A Maryland woman's quest to re-enact the Wright brothers' first flight at Kitty Hawk, N.C., 100 years later ended victoriously at a Wisconsin air show yesterday where she was named as one of two "Pilots of the Century."

For Terry Queijo, an American Airlines pilot from the Eastern Shore, the distinction means that on Dec. 17 she and fellow pilot Kevin Kochersberger, an associate professor of mechanical engineering at the Rochester Institute of Technology, will step onto the sands near Kitty Hawk in the roles of Orville and Wilbur Wright and attempt to do what hasn't been done in a century: replicate the world's first powered, sustained and controlled flight of a heavier-than-air machine.

The pair will attempt the feat aboard a reproduction of the world's first successful airplane -- the notoriously unstable, 12-horsepower 1903 Flyer. The aircraft was replicated to the smallest detail possible by an airplane restoration facility in Warrenton, Va., known as the Wright Experience. The event will culminate the nation's yearlong centennial celebration of the birth of aviation and the two tinkering inventors from Dayton, Ohio, who made it possible.

Retired American Airlines pilot and Wright Experience founder Ken Hyde of Warrenton and Chris Johnson of Manassas, Va., an Air Force Reserve major and American Airlines pilot, were named yesterday as alternate pilots. All four pilots are physically in the range of the Wrights' heights and weights -- about 5-foot-10 and 150 pounds.

So how does it feel to be the "Wright" woman for the job?

"I'm absolutely thrilled," Quiejo, 48, said yesterday from Oshkosh, Wis., where the announcement was made at the annual AirVenture fly-in sponsored by the Experimental Aircraft Association. "I'm looking forward to going out to Kitty Hawk and flying the airplane like we've been practicing, and getting the job done."

The Trappe resident was the lone woman among four pilots competing for the honor and has been training for the experience since last summer on both a simulator and reproduction of the 1902 Wright glider -- the precursor to the 1903 Flyer. Queijo (pronounced kay-jo) and Kochersberger will continue training under the guidance of research pilot Scott Crossfield, the first to fly twice the speed of sound. Crossfield selected the two winners, who will eventually log hours on a simulator of the Flyer and the reproduction itself.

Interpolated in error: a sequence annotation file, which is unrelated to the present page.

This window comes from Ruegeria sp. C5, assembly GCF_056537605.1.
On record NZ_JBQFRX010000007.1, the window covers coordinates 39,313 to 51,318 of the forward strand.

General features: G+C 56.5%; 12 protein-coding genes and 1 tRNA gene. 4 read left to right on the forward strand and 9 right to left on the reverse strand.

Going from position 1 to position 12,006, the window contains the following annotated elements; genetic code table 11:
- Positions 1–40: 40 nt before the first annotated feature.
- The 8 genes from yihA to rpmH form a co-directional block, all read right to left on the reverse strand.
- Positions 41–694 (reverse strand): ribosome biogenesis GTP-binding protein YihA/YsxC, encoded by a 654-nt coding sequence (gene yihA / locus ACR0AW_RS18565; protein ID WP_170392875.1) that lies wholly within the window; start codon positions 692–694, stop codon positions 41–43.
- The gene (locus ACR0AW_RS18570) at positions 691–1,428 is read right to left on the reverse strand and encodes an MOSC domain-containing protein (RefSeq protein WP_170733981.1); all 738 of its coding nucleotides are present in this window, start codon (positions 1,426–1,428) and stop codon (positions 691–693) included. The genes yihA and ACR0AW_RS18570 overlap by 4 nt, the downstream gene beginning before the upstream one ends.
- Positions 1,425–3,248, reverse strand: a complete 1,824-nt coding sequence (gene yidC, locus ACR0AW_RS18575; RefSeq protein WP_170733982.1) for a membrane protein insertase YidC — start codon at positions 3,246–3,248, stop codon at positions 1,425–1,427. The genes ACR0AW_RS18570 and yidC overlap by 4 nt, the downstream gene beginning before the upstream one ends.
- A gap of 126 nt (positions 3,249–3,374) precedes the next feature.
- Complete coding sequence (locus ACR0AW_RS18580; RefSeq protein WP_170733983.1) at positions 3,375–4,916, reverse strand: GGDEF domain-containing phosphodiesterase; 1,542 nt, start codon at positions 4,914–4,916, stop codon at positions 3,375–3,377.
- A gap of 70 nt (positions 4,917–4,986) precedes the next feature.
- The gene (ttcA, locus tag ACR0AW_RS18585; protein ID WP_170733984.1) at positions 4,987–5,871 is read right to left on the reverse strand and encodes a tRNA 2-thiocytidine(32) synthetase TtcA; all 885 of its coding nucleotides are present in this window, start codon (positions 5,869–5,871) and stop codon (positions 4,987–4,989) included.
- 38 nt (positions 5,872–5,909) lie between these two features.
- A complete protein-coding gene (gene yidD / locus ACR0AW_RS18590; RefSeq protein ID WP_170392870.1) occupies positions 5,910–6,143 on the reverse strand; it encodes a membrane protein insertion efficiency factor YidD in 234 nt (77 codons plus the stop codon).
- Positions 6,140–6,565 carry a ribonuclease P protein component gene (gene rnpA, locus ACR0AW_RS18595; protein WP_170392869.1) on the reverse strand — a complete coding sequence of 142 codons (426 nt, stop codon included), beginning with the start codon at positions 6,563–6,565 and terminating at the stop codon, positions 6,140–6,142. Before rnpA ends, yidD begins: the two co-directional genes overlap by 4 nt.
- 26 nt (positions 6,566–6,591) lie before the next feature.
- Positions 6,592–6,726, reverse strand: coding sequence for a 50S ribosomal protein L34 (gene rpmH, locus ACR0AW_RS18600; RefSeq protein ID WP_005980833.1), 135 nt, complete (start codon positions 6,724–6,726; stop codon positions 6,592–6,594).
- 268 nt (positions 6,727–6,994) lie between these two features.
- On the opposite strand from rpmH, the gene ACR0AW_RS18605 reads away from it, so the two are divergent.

In keeping with the Wright brothers' custom, the two pilots will flip a coin on Dec. 17 to determine who is first to pilot the plane.

The winner will portray Orville and -- if the weather cooperates -- when the clock ticks down to 10:35 a.m., replicate his historic 120-foot, 12-second flight over the sands of Kill Devil Hills. The second pilot, as Wilbur, will climb aboard at 2 p.m. to re-enact the fourth (and last) flight -- 852 feet, 59 seconds -- made that day before the plane was damaged by a gust of wind.

Indeed, despite months of preparation, the one thing that could stop the pair from following in the current of the Wrights is the weather.

The Outer Banks is known for its notoriously unruly climate. In fact, two months before the Wrights' Dec. 17 flights, the brothers encountered gale force winds of up to 75 mph at their encampment, that "whipped the sand into stinging furies, tore at the tarpaper on the roof of the shed and brought a tide of water over the floor," James Tobin recounts in To Conquer the Air: The Wright Brothers and The Great Race for Flight.

"It's going to be timing and a little bit of luck," said Randal Dietrich of the Experimental Aircraft Association, which is organizing the centennial events at Kitty Hawk. "The weather is going to be a factor and all that uncertainty is kind of the excitement at the same time."

Kochersberger, 42, who helped test the Flyer reproduction in a wind tunnel at the Langley Air Force Base in Virginia, said that data gathered from the tests will help determine what conditions will be needed for a successful flight.

"We are eliminating a lot of uncertainty with that," said the engineer of Honeoye Falls, N.Y. "There is risk in this endeavor, but I'm confident that we are taking the necessary precautions. Still, the only thing I'm afraid of is the weather."

For Queijo, the challenge is the latest chapter in an adventurous life that has taken her from scuba diving to competitive horseback riding to sky diving to making history: In 1986, she was a co-pilot of an American Airlines flight that was the first in aviation history to have an all-female crew.

"We are also very aware that the airplane is by nature unstable, so we'll be training at a level to make sure that the mission does go as planned," said Queijo, who serves as captain for Boeing 757s and 767s out of Washington.

She hopes her selection will serve as an inspiration for aspiring pilots.

"Not only to inspire women to gravitate toward aviation, but inspire everybody to know that anything can be accomplished if they persevere and set their sights high just like Orville and Wilbur Wright."